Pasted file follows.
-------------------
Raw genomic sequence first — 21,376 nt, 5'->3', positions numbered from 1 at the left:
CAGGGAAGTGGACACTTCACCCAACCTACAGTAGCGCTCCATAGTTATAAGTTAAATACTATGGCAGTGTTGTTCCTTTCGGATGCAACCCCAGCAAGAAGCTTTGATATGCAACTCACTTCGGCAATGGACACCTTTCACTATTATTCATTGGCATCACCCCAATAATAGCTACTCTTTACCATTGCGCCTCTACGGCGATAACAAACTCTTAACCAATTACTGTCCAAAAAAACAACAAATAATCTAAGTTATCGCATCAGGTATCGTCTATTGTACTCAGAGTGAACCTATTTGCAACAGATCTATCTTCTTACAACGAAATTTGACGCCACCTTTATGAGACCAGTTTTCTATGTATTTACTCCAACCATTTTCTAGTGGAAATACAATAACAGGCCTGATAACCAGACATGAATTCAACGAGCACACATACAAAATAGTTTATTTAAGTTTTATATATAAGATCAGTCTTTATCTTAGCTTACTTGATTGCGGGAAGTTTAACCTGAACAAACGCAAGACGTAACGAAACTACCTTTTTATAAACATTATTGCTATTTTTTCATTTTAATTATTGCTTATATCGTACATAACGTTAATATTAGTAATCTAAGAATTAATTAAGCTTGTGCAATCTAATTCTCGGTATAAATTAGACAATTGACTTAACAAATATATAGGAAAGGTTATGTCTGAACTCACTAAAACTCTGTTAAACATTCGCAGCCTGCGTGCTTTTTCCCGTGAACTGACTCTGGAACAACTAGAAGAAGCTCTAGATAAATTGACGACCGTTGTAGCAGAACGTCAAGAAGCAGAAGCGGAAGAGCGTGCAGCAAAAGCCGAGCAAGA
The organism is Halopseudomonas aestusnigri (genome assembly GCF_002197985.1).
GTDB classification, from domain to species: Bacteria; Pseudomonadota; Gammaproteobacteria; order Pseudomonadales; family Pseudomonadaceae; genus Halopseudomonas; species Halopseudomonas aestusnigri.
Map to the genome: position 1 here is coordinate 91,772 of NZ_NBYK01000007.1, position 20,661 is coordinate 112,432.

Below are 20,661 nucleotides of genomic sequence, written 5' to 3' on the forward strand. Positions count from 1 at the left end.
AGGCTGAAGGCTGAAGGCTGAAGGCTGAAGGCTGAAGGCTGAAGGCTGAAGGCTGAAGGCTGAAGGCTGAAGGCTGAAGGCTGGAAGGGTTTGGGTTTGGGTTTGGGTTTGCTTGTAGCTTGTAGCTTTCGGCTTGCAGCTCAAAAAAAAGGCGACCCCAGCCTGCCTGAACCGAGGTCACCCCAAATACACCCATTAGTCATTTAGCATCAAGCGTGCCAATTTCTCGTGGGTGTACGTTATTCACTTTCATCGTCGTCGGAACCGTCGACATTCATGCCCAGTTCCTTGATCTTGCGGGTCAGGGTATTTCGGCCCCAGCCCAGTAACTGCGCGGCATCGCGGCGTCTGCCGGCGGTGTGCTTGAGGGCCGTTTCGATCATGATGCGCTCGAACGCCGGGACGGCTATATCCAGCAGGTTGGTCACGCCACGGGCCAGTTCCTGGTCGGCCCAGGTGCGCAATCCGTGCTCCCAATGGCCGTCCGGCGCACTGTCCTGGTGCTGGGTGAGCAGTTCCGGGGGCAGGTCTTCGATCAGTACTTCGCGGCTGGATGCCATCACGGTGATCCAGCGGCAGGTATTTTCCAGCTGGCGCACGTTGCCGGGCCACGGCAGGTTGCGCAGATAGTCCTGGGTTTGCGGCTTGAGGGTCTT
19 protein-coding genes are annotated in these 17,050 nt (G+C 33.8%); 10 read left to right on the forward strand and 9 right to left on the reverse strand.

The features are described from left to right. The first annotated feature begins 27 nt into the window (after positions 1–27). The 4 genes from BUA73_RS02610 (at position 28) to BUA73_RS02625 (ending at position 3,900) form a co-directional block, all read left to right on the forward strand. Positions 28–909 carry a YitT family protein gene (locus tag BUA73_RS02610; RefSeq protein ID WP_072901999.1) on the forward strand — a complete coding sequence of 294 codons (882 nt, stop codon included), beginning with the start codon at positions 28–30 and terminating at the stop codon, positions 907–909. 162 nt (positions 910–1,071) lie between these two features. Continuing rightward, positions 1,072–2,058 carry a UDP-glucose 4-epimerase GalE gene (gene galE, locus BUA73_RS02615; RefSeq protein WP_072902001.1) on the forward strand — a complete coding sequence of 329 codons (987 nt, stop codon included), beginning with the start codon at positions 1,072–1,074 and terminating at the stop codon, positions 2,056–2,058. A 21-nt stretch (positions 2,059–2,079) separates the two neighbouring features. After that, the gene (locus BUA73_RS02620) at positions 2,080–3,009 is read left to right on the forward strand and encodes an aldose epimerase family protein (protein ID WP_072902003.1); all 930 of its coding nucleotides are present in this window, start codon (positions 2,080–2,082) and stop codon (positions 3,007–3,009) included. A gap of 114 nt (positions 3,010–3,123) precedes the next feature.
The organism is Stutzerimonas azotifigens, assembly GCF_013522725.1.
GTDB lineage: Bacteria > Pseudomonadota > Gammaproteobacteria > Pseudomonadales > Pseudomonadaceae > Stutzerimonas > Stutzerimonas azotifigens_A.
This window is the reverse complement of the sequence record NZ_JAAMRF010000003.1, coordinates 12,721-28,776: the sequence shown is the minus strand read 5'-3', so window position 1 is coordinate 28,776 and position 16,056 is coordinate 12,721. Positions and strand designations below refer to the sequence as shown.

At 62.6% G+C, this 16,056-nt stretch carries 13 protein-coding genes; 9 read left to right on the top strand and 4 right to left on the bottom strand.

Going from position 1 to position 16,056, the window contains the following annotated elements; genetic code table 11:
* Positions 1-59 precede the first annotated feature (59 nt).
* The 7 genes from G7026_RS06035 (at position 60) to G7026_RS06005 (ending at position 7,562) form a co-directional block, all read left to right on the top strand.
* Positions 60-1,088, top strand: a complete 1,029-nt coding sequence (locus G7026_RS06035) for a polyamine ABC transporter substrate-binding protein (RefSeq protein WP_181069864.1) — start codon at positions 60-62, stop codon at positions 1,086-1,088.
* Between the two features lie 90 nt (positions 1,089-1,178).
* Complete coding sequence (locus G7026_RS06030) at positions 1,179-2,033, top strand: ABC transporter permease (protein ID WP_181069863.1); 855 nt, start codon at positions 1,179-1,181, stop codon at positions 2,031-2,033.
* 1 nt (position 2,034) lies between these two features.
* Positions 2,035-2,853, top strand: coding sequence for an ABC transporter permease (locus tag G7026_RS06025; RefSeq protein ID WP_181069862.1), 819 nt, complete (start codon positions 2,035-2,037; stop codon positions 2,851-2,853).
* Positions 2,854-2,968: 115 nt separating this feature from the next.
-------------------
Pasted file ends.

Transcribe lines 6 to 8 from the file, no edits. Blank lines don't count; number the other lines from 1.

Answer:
Below are 20,661 nucleotides of genomic sequence, written 5' to 3' on the forward strand. Positions count from 1 at the left end.
AGGCTGAAGGCTGAAGGCTGAAGGCTGAAGGCTGAAGGCTGAAGGCTGAAGGCTGAAGGCTGAAGGCTGAAGGCTGAAGGCTGGAAGGGTTTGGGTTTGGGTTTGGGTTTGCTTGTAGCTTGTAGCTTTCGGCTTGCAGCTCAAAAAAAAGGCGACCCCAGCCTGCCTGAACCGAGGTCACCCCAAATACACCCATTAGTCATTTAGCATCAAGCGTGCCAATTTCTCGTGGGTGTACGTTATTCACTTTCATCGTCGTCGGAACCGTCGACATTCATGCCCAGTTCCTTGATCTTGCGGGTCAGGGTATTTCGGCCCCAGCCCAGTAACTGCGCGGCATCGCGGCGTCTGCCGGCGGTGTGCTTGAGGGCCGTTTCGATCATGATGCGCTCGAACGCCGGGACGGCTATATCCAGCAGGTTGGTCACGCCACGGGCCAGTTCCTGGTCGGCCCAGGTGCGCAATCCGTGCTCCCAATGGCCGTCCGGCGCACTGTCCTGGTGCTGGGTGAGCAGTTCCGGGGGCAGGTCTTCGATCAGTACTTCGCGGCTGGATGCCATCACGGTGATCCAGCGGCAGGTATTTTCCAGCTGGCGCACGTTGCCGGGCCACGGCAGGTTGCGCAGATAGTCCTGGGTTTGCGGCTTGAGGGTCTT
19 protein-coding genes are annotated in these 17,050 nt (G+C 33.8%); 10 read left to right on the forward strand and 9 right to left on the reverse strand.